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Risk Anal. 2001 Feb;21(1):43-52.

Practical methods for meeting remediation goals at hazardous waste sites.

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  • 1U.S. Environmental Protection Agency Region 8, Denver, CO, USA. Tschulz-golden@worldnet.att.net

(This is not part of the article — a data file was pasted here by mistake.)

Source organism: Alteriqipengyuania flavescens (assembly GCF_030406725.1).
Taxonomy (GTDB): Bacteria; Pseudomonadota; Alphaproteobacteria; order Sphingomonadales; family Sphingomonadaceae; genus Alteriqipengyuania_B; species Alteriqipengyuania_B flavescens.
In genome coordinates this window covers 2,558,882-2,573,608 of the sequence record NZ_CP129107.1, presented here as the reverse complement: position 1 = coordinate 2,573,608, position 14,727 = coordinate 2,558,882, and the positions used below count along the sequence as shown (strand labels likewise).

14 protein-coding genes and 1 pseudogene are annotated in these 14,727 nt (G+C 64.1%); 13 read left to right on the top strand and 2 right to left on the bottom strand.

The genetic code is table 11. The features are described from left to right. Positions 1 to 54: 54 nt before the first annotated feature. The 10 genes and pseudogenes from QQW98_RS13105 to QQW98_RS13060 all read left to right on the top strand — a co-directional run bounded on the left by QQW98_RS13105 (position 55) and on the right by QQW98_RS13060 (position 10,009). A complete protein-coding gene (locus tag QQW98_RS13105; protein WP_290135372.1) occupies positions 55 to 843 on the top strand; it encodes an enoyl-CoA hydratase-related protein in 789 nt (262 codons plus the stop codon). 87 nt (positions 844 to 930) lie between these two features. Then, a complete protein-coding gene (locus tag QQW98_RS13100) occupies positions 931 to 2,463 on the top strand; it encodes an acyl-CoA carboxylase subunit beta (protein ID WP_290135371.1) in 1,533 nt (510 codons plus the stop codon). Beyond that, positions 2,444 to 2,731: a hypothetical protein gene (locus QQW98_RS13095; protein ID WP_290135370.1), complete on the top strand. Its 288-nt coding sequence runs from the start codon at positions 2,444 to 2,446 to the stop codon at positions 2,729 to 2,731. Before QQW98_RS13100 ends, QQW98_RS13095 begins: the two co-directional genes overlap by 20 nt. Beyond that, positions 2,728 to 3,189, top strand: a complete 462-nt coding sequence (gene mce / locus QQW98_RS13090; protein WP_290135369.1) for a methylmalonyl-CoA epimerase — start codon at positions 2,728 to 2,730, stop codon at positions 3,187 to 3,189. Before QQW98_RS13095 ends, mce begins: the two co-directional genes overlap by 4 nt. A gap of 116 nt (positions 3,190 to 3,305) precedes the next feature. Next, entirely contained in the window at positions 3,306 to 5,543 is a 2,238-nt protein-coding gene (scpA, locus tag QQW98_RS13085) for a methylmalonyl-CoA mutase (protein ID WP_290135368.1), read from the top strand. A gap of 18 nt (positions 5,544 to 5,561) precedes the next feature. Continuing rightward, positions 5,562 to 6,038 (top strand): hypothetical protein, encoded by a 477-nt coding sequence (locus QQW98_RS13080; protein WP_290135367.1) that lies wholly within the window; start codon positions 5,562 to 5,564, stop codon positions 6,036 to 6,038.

Risk-based cleanup goals or preliminary remediation goals (PRGs) are established at hazardous waste sites when contaminant concentrations in air, soil, surface water, or groundwater exceed specified acceptable risk levels. When derived in accordance with the Environmental Protection Agency's risk assessment guidance, the PRG is intended to represent the average contaminant concentration within an exposure unit area that is left on the site following remediation. The PRG, however, frequently has been used inconsistently at Superfund sites with a number of remediation decisions using the PRG as a not-to-exceed concentration (NTEC). Such misapplications could result in overly conservative and unnecessarily costly remedial actions. The PRG should be applied in remedial actions in the same manner in which it was generated. Statistical methods, such as Bower's Confidence Response Goal, and mathematical methods such as "iterative removal of hot spots," are available to assist in the development of NTECs that ensure the average postremediation contaminant concentration is at or below the PRG. These NTECs can provide the risk manager with a more practical cleanup goal. In addition, an acute PRG can be developed to ensure that contaminant concentrations left on-site following remediation are not so high as to pose an acute or short-term health risk if excessive exposure to small areas of the site should occur. A case study demonstrates cost savings of five to ten times associated with the more scientifically sound use of the PRG as a postremediation site average, and development of a separate NTEC and acute PRG based on the methods referenced in this article.

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